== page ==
The creative ones, the artists, the intuitive ones, and the sensitive and empathic ones feel the pain of the world so acutely, while others seem to be oblivious. As one friend put it, it is like "being a bleeder in a world of sharp edges." Is it any wonder that it becomes completely unbearable for some? I have to question where, exactly, the "mental illness" lies?!
Debating whether Robin Williams had a mental illness or how he should have "snapped out of it" totally misses the real point that needs to be discussed. Maybe we can get that point out into the open and into the national and world-wide dialog—Why do most people seem to view the horrors that exist in the world today, and the people who perpetrate them, as "normal"?? And what can those of us who recognize where the real "mental illness" lies, do about it?
It seems to me that those of us who are creative, sensitive, and empathic in this harsh world are here, not just to feel the pain and suffering of a world gone mad, but to raise awareness that it is, in fact, madness to continue the way we have been going. Perhaps we came here with the purpose of pointing out that this particular emperor—the emperor of greed, war, hate, fear, and oppression—is one without clothes, and to expose this madness for what it is? And perhaps Robin Williams gave us an opening to start a much-needed public conversation about that.
First, of course, the sensitive ones must find a way to live in this world, as it is, and find a way of having joy and being grounded while navigating the energetic waves of pain. We must learn to find and focus on the goodness in the world, to envision the world as it could be and share that vision with others.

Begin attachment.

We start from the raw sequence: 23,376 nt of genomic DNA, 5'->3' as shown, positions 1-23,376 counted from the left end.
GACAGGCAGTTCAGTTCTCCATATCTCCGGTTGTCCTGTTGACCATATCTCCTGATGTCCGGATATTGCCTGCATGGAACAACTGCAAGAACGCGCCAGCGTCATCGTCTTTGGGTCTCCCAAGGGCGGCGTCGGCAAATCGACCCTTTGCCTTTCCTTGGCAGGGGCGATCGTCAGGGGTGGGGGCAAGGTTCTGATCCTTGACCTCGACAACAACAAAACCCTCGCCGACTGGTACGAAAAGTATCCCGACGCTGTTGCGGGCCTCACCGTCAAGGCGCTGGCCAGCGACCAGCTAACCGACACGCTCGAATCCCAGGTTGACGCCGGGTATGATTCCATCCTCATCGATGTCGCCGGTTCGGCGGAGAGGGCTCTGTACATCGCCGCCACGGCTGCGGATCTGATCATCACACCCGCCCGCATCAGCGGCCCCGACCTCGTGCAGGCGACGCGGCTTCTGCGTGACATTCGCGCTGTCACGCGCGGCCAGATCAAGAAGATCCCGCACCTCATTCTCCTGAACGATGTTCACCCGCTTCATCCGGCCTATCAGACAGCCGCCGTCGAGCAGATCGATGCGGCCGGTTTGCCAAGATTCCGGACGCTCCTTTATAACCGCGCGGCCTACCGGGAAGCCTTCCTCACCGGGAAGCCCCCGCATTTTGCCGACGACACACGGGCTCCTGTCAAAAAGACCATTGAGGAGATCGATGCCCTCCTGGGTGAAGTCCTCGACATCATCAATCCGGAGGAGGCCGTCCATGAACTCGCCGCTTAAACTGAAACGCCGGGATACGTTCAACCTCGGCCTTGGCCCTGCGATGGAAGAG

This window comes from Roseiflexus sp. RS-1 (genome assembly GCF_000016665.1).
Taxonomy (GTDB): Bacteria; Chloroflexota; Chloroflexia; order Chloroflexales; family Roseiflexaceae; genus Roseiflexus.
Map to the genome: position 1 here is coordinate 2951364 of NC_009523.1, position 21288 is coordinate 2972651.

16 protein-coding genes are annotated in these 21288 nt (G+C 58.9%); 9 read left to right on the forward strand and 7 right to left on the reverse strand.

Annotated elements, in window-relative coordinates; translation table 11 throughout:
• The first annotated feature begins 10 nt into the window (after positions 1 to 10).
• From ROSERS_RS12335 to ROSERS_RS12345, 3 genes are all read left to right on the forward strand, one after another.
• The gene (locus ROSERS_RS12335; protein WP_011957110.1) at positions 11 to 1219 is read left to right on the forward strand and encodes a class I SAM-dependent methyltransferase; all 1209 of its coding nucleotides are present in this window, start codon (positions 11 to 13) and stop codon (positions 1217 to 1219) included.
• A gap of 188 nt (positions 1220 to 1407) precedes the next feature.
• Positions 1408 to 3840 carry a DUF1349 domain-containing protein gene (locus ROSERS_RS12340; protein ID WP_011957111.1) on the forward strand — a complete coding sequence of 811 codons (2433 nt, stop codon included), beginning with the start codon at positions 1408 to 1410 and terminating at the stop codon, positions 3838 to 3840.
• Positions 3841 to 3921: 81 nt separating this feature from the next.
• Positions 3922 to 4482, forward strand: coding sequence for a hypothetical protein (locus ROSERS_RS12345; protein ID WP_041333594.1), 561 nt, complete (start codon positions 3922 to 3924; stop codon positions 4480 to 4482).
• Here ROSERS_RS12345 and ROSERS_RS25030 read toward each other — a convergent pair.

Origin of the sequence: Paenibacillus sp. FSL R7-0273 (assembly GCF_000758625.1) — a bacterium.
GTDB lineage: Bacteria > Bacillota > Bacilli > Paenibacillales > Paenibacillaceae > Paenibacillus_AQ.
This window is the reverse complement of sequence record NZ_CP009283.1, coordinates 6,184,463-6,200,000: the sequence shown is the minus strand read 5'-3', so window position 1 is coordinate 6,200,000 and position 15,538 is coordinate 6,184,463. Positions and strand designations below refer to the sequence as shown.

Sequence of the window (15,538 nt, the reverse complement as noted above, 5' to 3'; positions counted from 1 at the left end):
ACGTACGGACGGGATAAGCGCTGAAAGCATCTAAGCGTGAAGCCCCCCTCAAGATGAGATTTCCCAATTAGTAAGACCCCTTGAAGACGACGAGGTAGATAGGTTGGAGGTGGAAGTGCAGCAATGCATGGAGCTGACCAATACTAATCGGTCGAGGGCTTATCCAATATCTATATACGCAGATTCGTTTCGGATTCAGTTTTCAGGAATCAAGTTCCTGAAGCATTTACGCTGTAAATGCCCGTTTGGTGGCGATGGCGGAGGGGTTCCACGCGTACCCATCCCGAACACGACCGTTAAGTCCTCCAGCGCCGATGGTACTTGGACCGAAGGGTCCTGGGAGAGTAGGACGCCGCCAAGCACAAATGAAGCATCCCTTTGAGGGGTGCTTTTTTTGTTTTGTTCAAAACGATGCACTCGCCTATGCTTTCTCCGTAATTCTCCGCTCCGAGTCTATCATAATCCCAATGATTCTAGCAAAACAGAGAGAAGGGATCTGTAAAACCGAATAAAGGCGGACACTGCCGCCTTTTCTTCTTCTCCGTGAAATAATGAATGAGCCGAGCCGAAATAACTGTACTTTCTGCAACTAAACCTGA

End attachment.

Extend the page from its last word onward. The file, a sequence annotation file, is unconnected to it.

A fond farewell to you Robin! I feel a touch of envy, knowing that you are Home now, embraced in a Love we cannot comprehend here in the world as we know it. Our world has lost some of its sparkle with your passing, but you served as a bright beacon while you were here, and you left a luminous legacy, both in your living and in your leaving! And we are grateful!
|And Now a Break from Energy Surges|
|It seems that people have been experiencing some extremes in the last couple of weeks: emotional flare-ups and aggravation; a sudden increase in activities and issues; or feeling stuck and unable to move on anything. We’ve been under the influence of some strong energy, so just try to be gentle with yourself, no matter how you feel or what happens.|
We went through the August 8 (8:8) Lion’s Gate, a huge energy portal said to be Mother Earth’s birthday. Whether we could feel the influx of energy or not, we all had to integrate it, which can show up as fatigue, sleeplessness, indigestion, nausea, headaches, and flakiness.
The SuperMoon on August 10 brought a lot of emotional energy up (and storms), and the day before the SuperMoon we had the culmination of what astrologer Richard Nolle calls the Mars Max cycle that started in December. That’s similar to a SuperMoon, where Mars has been closer to the earth than usual, emphasizing all the Mars issues, such as violence, conflict, recklessness, belligerence, etc. Think of the increases in violence since December, and especially at the beginning of the month! We’ll get one more parting shot as Mars squares Saturn on the 25th, and then things should calm down a bit.